Internet & Tech

Virtual shopping

VR industry is on the rise but competition is vicious

woman using VR headset glasses

When historians look back on Alibaba’s Singles’ Day of 2016, they might focus less on the huge $17.8 billion in sales and more on the company’s demonstration of its virtual reality (VR) capabilities. For the e-commerce giant chose to mark this year’s discounted shopping extravaganza by letting its customers venture abroad for the first time, using VR headsets to wander around Macy’s New York store and browse the items on offer.

President Mike Evans describes it as the “test bed for the future of e-commerce”. Ahead of the event, Alibaba practically gave away 150,000 headsets on Taobao. Their use as marketing tools is one reason why Chinese sales have started to pick up strongly, according to iheima.com.

The website recently analysed fierce competition in Shenzhen where VR manufacturers say domestic sales have rocketed from 20% to 40% of their total revenues in the space of a year.

China’s IT manufacturing hub has also just hosted its annual hi-tech fair. The domestic media says VR was the big draw of this year’s six-day event, which took place last month. Liang Zhensheng from NINED Digital Technology told state broadcaster CCTV that “China’s VR industry almost began at the same time as the US, but now I think we’re leading in developing applications.”

At the sharp end of the industry chain, iheima.com says rabid competition is destroying margins. It visited one factory which was making mobile phones until May this year and decided to switch to VR headsets. Factory manager Gu Lele says the number of production lines have been expanded to eight to catch the Christmas rush and it is pumping out 300,000 to 500,000 VR headsets a day. The website also spoke to a shopfloor worker surnamed Gao whose daily job is to label 3,000 headsets destined for Walmart in the US. Keen to earn overtime, he is hoping he will soon be labelling 5,000 each day.

Gu tells iheima.com there are probably 10 factories of a similar size in Shenzhen and a further 100 smaller factories producing about 3,000 headsets per day. He calculates 30 million headsets were shipped from Shenzhen in September alone.

But iheima.com notes the toll this is having on prices. Since 2015, prices for the most basic VR headsets have dropped 75%. Iheima.com says some companies are making nothing per headset and believes consolidation will be inevitable in 2017. But Gu replies that, “Shenzhen is a magical place. Just when you think it’s not possible to shave costs any further, some item of raw material will drop that bit further.”

At the other end of the value chain, the world’s emerging VR brands have been loathe to reveal sales figures at such a nascent stage of take-off. As we reported in WiC338, the Chinese government has forecast the country’s consumer VR sector will triple to $860 million in sales by the end of this year, and then rise almost tenfold to an estimated $8.5 billion by 2020.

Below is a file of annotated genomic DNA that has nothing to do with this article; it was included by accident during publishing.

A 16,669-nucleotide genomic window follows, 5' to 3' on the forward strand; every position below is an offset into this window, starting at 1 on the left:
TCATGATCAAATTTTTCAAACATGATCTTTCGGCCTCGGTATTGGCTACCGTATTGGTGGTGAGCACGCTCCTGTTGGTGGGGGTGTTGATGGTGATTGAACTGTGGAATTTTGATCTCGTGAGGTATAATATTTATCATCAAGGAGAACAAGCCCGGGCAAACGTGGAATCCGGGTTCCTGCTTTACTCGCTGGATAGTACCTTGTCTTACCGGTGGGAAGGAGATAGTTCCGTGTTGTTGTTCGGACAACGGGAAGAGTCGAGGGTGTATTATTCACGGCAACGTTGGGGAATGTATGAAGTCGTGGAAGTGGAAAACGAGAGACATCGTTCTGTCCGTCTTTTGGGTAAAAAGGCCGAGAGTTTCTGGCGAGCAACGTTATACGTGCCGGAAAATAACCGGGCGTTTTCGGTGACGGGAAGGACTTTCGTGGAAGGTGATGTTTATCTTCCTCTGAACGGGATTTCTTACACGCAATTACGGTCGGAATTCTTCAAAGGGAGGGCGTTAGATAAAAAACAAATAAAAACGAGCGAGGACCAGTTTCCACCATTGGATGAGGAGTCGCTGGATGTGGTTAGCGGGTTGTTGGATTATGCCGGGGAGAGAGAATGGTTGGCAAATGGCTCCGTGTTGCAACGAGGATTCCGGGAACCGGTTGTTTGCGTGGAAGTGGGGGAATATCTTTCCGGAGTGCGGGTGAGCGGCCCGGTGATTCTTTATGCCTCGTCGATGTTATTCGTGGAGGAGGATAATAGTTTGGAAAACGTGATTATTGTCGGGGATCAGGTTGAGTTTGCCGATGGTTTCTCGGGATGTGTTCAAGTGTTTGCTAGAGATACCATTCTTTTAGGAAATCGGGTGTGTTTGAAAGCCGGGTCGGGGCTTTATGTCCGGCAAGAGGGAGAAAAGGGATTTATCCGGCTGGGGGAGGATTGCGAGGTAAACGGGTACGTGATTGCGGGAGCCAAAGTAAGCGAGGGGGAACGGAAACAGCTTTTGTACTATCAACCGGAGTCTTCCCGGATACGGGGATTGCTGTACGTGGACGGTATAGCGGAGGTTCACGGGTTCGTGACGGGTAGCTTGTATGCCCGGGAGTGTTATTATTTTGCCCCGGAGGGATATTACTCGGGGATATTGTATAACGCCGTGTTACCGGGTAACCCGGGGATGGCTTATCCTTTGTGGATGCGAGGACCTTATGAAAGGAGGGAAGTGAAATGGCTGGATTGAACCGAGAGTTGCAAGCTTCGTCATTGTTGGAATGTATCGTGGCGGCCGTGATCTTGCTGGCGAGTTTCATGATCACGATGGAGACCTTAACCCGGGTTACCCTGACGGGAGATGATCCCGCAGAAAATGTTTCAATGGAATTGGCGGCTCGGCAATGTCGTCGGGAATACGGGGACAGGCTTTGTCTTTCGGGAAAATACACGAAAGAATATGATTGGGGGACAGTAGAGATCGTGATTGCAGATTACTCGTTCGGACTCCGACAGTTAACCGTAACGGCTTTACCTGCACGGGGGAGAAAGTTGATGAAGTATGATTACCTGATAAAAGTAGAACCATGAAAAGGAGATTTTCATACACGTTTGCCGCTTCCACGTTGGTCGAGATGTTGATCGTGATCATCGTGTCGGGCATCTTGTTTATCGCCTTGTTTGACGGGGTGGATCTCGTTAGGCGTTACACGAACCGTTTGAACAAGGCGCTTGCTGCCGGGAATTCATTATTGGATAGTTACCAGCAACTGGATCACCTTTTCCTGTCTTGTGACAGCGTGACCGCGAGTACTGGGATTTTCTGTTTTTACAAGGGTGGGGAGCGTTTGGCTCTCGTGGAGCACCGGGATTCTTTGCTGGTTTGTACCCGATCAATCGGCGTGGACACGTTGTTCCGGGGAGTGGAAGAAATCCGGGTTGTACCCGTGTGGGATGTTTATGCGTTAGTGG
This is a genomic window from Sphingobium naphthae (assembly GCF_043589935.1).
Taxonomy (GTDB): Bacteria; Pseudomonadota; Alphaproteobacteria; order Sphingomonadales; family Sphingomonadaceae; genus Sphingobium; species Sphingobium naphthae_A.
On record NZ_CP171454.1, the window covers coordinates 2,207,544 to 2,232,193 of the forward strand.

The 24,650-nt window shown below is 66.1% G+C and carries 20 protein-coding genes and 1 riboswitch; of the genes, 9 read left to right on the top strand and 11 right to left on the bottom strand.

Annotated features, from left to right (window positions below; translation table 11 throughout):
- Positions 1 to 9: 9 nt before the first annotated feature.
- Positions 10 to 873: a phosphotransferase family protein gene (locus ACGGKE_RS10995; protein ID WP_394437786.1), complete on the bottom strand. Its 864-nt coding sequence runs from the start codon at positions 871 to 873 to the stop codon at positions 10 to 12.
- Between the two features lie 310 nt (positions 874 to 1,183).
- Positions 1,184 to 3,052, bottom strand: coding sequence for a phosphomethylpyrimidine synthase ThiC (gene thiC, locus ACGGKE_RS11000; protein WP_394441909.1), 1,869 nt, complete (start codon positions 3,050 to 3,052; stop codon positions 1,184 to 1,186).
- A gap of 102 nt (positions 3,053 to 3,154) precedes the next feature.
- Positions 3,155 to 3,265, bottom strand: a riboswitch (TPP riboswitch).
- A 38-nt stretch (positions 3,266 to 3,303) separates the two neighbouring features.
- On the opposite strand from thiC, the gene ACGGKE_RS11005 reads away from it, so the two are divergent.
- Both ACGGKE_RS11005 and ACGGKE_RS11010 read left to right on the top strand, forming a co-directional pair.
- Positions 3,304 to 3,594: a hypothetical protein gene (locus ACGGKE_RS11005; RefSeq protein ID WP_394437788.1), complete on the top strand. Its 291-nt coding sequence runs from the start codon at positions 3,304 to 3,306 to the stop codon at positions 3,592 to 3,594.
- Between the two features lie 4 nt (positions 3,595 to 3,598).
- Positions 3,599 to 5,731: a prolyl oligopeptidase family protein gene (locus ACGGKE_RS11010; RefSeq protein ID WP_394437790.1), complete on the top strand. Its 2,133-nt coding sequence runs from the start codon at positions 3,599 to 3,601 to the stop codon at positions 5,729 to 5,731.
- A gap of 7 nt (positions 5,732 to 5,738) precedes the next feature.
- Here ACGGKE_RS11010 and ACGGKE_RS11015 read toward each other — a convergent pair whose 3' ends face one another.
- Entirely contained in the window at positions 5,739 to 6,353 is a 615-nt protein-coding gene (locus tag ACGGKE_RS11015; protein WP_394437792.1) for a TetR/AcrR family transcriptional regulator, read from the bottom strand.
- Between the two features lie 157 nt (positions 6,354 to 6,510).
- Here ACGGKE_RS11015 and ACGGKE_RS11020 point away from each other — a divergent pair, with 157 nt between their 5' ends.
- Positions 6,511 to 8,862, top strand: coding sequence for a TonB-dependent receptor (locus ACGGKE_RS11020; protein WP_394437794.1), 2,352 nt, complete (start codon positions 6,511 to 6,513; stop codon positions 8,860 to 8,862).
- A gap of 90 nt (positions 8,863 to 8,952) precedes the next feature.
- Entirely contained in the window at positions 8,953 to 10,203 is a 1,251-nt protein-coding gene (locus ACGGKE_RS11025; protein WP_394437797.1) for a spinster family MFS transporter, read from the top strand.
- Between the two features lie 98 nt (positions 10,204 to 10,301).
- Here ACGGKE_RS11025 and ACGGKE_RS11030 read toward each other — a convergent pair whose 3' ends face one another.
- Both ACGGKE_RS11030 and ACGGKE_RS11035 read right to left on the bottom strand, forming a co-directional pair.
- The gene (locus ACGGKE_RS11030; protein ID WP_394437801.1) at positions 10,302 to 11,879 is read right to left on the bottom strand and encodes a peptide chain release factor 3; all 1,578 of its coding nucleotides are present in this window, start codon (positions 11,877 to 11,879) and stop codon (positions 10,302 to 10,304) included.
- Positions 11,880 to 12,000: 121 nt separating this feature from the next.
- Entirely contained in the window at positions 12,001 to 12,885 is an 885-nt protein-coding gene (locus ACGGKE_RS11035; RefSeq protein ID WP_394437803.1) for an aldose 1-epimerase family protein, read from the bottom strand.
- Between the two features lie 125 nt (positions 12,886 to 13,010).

At the high end of the market is Taiwanese company HTC, which has joined with US gaming company Steam to form HTC Vive. Their main rival is Facebook’s Oculus VR, which also launched its own product in early 2016 and has recently deployed Asynchronous SpaceWarp technology so users can use VR headsets on lower spec computers.

However, last month Sony launched a VR headset, which is compatible with its PlayStation 4. Its 50 million user base gives the Japanese firm a huge head start.

Google has also just launched Google Daydream, which is made from fabric and links to smartphones in a similar fashion to Samsung’s Gear product. Quartz, an online magazine, is not that impressed by the Daydream’s aesthetics, complaining “about having to strap on a headset made of the same material as a pair of sweatpants”.

Quartz also believes VR still has a long way to go before it captures the public imagination. But few disagree about the potential for the virtual economy to complement growth in the sharing economy. Instead of scrolling though photos of an apartment on Airbnb, why not wear a VR headset and walk through it to get a better feel for the place? And if money is tight, why not just stay at home and experience what it feels like to climb Everest without actually going there?

As Sony Interactive president Shawan Layden has recently suggested, “We’re not exactly sure what’s going to be the hit genre for VR. But in 12 to 18 months we’re going to find things that can only be experienced in it.”


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